A flippant decision last Friday afternoon to book tickets to see The 1975 turned out to be an excellent one. I'd loved their first album, but not really listened to their second, released only a couple of weeks ago, when I said "yeah, sure" to Simon, as he asked if I'd like to go. It slipped my mind until the morning of the gig that I should probably actually listen to some of these songs beforehand, because I hate going to gigs and not being able to sing along...even if I only know the chorus. 

The set list was great - an awesome mix of songs, old and new - kicking off with Love Me before mellowing in the middle, and ending with their most popular, well-known songs. They brought back some tunes from their first album, like Sex, Chocolate and finished off the gig with Girls. They're songs I thought I'd forgotten, but instantly remembered the words - and was taken back to my first year of uni, and the train journeys and evenings spent getting ready in my room listening to them. Blast from the past...kind of. The new album is killer - every single song is good, there's no filler, and the performances were awesome. There were some clear audience favourites, with everyone singing and dancing along to The Sound, Somebody Else and She's American. It was a pretty long set at almost 2 hours long, but my god was it good. They sung everything you possibly could have wanted them to, and kept up such good momentum that each song eased into the next and you were carried along with them, wanting more. 

Lead singer, Matthew Healy, is known for his distinctive voice and ability to reach those high notes most of us can only dream about - and I was slightly worried about how it would sound live. But there was absolutely nothing to be concerned about: he sounded just as great as when recorded, if not better aided by the enthusiasm and poptastic atmosphere created by having them right in front of you. The sax solos, featuring intermittently throughout the evening, were a really cool addition, furthering the sense of the band as a really genuinely talented group of musicians as well as performers.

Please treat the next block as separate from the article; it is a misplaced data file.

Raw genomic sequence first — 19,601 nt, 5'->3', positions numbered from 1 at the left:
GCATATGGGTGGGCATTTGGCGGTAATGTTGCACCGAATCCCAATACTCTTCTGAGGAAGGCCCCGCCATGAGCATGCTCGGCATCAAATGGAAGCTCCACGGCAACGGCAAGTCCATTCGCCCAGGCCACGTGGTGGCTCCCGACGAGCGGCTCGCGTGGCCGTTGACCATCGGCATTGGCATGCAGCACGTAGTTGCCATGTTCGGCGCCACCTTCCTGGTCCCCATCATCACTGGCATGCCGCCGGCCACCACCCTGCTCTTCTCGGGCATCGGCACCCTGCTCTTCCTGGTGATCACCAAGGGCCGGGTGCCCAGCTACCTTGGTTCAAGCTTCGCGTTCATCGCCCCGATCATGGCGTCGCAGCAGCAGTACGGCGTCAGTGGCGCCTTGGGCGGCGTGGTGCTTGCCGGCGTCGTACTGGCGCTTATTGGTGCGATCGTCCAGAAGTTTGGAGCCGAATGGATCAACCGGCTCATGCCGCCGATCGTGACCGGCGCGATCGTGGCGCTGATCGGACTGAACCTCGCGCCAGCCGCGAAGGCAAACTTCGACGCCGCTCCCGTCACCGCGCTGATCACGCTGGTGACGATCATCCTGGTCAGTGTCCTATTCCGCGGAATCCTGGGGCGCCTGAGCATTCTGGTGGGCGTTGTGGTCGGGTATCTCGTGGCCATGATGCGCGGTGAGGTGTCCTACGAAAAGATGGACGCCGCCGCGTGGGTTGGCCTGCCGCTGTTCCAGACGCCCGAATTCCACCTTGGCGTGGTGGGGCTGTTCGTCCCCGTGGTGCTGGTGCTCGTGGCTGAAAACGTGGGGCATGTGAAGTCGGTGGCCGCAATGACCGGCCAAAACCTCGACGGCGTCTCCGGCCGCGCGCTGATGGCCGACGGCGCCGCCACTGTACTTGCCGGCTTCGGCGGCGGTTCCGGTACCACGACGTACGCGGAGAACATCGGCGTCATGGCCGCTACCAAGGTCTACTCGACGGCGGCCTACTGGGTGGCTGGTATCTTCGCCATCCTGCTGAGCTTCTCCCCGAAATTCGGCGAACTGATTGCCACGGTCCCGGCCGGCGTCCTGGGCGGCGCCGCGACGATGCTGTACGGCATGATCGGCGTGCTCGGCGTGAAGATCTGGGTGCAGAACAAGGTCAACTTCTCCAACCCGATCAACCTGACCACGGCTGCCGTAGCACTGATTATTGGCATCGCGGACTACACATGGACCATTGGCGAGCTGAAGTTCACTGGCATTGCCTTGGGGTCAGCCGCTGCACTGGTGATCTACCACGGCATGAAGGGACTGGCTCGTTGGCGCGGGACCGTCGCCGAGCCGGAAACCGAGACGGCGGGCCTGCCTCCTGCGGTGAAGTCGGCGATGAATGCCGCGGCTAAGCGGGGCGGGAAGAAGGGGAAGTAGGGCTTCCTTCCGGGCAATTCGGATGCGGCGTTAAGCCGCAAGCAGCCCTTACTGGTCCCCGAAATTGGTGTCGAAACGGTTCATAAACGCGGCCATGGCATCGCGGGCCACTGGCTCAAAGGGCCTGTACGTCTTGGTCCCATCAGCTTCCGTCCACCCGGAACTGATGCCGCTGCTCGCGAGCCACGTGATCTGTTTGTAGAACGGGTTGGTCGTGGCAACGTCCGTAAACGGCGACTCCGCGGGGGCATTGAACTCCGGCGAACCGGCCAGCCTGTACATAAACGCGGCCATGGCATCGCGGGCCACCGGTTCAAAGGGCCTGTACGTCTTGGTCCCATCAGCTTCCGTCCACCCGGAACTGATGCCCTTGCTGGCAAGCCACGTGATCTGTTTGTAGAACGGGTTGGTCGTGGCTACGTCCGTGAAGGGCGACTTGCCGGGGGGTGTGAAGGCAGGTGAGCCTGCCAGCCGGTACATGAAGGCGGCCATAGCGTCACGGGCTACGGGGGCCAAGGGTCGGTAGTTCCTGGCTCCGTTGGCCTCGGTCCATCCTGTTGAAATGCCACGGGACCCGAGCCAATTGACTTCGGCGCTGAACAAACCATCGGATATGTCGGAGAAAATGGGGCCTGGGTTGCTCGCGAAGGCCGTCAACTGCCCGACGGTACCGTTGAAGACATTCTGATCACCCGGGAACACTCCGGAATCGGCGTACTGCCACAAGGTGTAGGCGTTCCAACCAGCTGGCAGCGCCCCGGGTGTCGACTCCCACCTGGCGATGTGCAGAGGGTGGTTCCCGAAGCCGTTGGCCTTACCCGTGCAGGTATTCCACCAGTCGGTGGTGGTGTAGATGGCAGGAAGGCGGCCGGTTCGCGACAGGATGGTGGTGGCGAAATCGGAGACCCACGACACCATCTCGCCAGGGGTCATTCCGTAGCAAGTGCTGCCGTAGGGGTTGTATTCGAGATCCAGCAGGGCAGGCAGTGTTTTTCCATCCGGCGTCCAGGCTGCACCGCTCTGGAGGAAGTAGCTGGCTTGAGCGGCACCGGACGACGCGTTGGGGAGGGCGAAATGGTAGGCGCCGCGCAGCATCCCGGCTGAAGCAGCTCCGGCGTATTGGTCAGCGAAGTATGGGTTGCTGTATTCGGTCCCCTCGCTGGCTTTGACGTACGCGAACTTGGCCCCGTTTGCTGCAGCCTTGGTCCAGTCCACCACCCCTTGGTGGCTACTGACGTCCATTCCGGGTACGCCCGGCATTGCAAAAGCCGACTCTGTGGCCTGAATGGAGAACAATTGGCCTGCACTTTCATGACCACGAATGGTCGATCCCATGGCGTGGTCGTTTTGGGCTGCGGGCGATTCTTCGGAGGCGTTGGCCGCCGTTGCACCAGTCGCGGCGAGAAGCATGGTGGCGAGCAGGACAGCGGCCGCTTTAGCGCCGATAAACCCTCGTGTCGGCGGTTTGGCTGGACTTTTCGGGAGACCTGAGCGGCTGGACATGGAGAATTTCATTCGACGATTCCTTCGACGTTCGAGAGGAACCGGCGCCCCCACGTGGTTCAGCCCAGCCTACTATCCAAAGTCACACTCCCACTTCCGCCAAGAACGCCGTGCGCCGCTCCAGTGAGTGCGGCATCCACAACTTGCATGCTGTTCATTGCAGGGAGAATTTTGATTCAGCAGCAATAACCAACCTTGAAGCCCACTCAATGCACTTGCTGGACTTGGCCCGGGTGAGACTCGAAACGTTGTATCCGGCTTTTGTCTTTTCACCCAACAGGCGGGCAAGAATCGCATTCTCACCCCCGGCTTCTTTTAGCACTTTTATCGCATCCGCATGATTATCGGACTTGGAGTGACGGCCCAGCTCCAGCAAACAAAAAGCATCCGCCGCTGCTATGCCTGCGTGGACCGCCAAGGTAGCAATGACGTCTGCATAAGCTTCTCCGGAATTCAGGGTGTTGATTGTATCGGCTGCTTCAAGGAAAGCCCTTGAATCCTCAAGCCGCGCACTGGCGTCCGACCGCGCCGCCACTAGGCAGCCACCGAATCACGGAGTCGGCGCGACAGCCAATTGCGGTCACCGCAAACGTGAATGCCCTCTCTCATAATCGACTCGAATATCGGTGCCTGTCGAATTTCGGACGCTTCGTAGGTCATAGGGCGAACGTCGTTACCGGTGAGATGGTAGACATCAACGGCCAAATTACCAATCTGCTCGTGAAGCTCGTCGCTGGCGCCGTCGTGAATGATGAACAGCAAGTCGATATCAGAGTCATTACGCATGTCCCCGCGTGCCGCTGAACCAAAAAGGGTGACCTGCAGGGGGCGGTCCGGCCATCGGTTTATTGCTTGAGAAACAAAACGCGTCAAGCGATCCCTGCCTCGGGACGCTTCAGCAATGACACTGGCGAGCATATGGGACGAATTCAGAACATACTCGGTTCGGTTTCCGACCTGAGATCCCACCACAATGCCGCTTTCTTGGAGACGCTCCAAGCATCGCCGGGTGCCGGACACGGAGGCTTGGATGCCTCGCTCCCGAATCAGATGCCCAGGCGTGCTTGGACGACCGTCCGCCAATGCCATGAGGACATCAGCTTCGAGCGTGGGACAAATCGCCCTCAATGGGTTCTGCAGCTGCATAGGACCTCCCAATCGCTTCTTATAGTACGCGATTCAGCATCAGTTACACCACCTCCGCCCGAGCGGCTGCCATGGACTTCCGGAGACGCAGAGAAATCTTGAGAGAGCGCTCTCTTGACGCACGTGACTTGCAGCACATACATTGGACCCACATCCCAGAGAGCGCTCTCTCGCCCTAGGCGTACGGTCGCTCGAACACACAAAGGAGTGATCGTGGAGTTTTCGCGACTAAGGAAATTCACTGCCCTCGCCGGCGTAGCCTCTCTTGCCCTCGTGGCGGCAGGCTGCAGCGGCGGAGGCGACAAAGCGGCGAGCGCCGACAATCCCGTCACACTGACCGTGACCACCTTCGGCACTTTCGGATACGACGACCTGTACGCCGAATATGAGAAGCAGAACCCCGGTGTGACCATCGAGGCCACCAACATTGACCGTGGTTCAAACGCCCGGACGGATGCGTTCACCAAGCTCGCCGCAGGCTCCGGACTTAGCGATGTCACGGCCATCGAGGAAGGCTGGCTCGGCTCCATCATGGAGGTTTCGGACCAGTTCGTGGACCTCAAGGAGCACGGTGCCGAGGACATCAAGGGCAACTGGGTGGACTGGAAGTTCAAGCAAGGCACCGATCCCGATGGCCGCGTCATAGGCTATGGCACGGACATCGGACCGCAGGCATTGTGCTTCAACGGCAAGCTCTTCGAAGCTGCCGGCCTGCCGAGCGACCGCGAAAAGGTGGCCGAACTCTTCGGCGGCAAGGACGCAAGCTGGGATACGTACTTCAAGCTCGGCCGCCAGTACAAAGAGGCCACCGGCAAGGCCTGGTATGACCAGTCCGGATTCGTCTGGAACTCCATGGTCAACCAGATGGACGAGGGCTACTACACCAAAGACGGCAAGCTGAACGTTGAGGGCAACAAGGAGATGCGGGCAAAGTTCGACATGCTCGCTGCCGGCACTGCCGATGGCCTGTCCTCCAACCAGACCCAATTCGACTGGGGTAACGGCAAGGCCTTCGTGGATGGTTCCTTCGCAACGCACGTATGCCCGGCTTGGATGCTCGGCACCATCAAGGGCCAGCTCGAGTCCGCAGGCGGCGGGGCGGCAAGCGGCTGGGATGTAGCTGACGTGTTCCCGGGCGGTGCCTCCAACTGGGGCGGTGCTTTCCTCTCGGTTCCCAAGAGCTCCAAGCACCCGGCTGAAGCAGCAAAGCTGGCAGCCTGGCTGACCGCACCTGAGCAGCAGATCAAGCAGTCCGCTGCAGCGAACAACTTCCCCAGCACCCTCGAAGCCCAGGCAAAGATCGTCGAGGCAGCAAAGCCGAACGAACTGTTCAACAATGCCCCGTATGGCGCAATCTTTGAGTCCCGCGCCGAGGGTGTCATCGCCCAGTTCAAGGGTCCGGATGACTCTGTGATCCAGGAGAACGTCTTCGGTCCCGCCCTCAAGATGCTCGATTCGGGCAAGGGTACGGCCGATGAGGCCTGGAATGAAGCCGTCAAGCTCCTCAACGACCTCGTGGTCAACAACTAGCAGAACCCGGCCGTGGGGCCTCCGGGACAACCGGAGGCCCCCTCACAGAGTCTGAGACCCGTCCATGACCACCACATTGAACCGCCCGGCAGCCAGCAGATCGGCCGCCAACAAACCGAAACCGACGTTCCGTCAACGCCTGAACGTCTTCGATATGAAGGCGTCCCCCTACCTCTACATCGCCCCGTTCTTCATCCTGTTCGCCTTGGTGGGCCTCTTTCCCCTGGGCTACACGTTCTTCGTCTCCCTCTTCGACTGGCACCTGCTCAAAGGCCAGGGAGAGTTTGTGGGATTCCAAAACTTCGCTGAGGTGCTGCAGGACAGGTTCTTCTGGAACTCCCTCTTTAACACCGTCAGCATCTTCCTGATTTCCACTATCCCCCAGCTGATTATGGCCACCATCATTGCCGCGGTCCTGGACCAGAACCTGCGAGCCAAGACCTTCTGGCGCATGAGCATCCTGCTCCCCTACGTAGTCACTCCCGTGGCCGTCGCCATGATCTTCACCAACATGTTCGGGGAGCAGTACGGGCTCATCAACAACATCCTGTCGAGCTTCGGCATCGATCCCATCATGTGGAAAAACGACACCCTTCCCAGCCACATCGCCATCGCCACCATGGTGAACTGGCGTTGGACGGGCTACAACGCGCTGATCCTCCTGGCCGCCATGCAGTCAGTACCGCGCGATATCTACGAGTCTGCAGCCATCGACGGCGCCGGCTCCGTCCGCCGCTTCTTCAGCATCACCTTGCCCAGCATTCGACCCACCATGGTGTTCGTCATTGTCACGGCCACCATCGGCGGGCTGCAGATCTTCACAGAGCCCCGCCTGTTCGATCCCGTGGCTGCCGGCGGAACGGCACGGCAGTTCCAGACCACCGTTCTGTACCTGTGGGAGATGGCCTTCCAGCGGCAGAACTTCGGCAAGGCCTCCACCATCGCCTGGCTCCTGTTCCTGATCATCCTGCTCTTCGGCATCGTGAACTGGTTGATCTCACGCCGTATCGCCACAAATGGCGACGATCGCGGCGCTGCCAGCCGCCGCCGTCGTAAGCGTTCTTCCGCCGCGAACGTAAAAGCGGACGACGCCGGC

So you've got this amazing group of performers, singing incredible songs with great lyrics and they're really talented musicians. The only thing left was the performance itself, which felt like it flowed very naturally, with climaxes and chill in exactly the right places, all brought together by this totally mind blowing light show. I love a good light show - especially when you're standing as far back as we were and the band are tiny men that you can only see as long as they don't go too near the front of the stage. We went from cityscapes to neon to tv static to reflections...and a lot of strobe, those guys love a bit of strobe. It all just looked so clean and sharp and fitted perfectly with the sound and the songs and the performers.